MRO Magazine

A Unique Twist for the Old Taste Buds

Germans love big salty, soft-breaded pretzels. In the south of Germany, a freshly baked pretzel with butter and the aroma of freshly brewed coffee is a must on any breakfast table. Achieving the perfect shape, a symmetrically twisted pretzel, usually involves a lot of painstaking manual labour.


Industry

September 1, 2020
By


Industries

Photo credit: Festo.

 

The Schill bakery in Denkendorf, near Stuttgart, opted to automate the process, including the trickiest of stages, the dough twisting, in turn boosting production over four-fold.

As automated dough-shaping goes, large German-style pretzels present an interesting challenge. Croissants, by comparisons, are just a simple roll-up of a triangular slice of dough, but large pretzels require dual gripper synchronization, and consistency is a must.

Before the pretzel enters the oven at Schill, the dough is first kneaded and portioned automatically into lengths of consistent thickness. Then, these strips are transported on a conveyor belt to the next stage: rolling out. Here, the classical shaping of the dough length begins: fattening the belly and thinning the ends for twisting. The dough exits this process in an U-shape.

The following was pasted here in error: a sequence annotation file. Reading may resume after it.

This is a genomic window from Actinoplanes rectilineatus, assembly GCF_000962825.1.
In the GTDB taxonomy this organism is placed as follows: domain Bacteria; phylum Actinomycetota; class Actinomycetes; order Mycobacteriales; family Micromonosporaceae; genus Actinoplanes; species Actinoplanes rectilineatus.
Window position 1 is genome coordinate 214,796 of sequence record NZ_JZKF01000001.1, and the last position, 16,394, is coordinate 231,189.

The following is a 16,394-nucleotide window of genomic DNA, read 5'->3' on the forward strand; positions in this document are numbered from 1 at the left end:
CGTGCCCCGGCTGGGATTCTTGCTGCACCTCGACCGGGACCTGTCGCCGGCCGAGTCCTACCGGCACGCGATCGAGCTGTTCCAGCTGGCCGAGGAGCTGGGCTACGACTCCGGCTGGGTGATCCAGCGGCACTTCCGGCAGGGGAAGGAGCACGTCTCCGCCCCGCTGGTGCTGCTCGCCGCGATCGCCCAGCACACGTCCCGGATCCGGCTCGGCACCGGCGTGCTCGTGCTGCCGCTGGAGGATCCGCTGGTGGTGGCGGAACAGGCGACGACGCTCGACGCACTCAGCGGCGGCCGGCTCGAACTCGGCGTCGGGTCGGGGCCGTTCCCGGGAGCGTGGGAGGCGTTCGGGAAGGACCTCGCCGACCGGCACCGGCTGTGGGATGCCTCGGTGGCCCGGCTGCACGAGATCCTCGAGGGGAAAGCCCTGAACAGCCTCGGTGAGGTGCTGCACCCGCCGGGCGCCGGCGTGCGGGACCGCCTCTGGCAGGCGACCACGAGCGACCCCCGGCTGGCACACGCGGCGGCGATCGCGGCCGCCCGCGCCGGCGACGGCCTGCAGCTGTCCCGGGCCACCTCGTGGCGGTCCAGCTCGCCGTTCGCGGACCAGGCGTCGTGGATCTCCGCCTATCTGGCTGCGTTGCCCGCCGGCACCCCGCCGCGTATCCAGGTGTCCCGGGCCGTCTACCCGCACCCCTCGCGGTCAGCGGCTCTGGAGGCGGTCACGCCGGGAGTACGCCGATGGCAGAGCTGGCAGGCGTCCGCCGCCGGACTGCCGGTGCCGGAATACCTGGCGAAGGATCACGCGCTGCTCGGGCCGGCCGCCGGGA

Photo credit: Festo.

The U-shaped strand is aligned on the conveyor with a positioning unit employing Festo pneumatics, so the grippers can grasp the ends in exactly the right places. This is followed by the twisting process, a dual grip-and-twist motion performed by actuators including DFM guided drives.

Guided drives and guided slides provide stability and resistance against torquing and twisting that simple ISO cylinders do not, ensuring consistency and accuracy in a wide range of applications.

Thanks to the sensitive end-of-arm tooling, the dough strand is gently picked up at the ends. In less than a second, the strand becomes a precisely twisted pretzel.

Automated production turns out 2,300 pretzels per hour; a crew could twist 500 to 600 in that time by hand. It used to take hours of boring work for the staff to make the equivalent daily output.

Photo credit: Festo.

“The advantage is that the employee can use the time gained to use their expertise for other tasks in the bakery, we have lots of delicate and individual tasks for which we can use any free pair of hands,” said Martin Schill, Owner and Master Baker Schill says the pneumatic systems have performed consistently well despite high levels of flour dust, thanks to seals that protect the drives from dry particle ingress.

The twisting apparatus also can be rapidly adapted to forming other shapes, like braiding twisted buns. For this purpose, a different gripper set is substituted, specifically adapted for that end product.

If an error should occur during retooling, sensor technology on the machine detects incoming dough and stops the process automatically.
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Article submitted by Festo Trends in Automation.


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